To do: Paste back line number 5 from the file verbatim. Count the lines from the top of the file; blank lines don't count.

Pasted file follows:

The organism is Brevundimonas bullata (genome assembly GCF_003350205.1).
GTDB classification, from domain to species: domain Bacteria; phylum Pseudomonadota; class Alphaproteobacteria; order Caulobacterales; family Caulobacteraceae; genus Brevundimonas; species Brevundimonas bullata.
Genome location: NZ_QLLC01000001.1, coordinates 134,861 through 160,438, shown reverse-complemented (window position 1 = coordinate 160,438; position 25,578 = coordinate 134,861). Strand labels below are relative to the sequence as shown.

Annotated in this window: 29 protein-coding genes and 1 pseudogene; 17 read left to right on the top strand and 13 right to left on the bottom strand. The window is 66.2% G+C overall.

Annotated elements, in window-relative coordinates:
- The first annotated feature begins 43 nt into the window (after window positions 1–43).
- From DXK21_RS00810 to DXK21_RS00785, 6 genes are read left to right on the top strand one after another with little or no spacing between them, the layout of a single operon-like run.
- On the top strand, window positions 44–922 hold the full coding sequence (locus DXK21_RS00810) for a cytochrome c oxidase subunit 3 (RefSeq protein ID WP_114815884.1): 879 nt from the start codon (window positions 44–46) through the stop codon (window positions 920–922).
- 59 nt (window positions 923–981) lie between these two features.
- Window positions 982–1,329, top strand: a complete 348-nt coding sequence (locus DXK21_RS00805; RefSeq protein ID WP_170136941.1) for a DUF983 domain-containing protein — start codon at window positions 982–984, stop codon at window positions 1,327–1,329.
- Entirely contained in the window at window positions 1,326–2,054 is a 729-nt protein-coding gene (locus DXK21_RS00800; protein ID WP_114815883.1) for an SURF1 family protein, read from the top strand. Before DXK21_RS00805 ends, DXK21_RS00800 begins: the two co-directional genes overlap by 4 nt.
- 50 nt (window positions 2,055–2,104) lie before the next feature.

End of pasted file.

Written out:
Annotated elements, in window-relative coordinates: